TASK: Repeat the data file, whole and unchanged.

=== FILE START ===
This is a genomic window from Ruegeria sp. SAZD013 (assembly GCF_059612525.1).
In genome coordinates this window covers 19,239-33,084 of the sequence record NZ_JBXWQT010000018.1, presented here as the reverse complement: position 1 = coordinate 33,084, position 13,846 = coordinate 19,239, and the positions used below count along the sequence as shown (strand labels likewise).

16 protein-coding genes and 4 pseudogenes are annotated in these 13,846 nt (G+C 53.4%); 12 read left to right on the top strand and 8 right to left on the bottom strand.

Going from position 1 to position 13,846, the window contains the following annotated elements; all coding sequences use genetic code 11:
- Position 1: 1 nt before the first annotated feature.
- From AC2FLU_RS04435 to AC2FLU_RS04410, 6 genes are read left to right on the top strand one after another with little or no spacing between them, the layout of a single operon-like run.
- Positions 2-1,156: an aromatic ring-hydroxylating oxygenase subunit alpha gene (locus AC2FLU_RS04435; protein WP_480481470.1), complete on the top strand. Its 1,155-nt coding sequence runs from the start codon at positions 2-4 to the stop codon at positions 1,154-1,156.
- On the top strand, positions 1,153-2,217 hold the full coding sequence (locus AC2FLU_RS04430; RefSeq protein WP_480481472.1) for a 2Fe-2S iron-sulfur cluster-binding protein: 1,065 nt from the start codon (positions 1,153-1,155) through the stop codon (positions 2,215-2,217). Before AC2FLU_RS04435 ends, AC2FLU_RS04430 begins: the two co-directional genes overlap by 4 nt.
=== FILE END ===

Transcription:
This is a genomic window from Ruegeria sp. SAZD013 (assembly GCF_059612525.1).
In genome coordinates this window covers 19,239-33,084 of the sequence record NZ_JBXWQT010000018.1, presented here as the reverse complement: position 1 = coordinate 33,084, position 13,846 = coordinate 19,239, and the positions used below count along the sequence as shown (strand labels likewise).

16 protein-coding genes and 4 pseudogenes are annotated in these 13,846 nt (G+C 53.4%); 12 read left to right on the top strand and 8 right to left on the bottom strand.

Going from position 1 to position 13,846, the window contains the following annotated elements; all coding sequences use genetic code 11:
- Position 1: 1 nt before the first annotated feature.
- From AC2FLU_RS04435 to AC2FLU_RS04410, 6 genes are read left to right on the top strand one after another with little or no spacing between them, the layout of a single operon-like run.
- Positions 2-1,156: an aromatic ring-hydroxylating oxygenase subunit alpha gene (locus AC2FLU_RS04435; protein WP_480481470.1), complete on the top strand. Its 1,155-nt coding sequence runs from the start codon at positions 2-4 to the stop codon at positions 1,154-1,156.
- On the top strand, positions 1,153-2,217 hold the full coding sequence (locus AC2FLU_RS04430; RefSeq protein WP_480481472.1) for a 2Fe-2S iron-sulfur cluster-binding protein: 1,065 nt from the start codon (positions 1,153-1,155) through the stop codon (positions 2,215-2,217). Before AC2FLU_RS04435 ends, AC2FLU_RS04430 begins: the two co-directional genes overlap by 4 nt.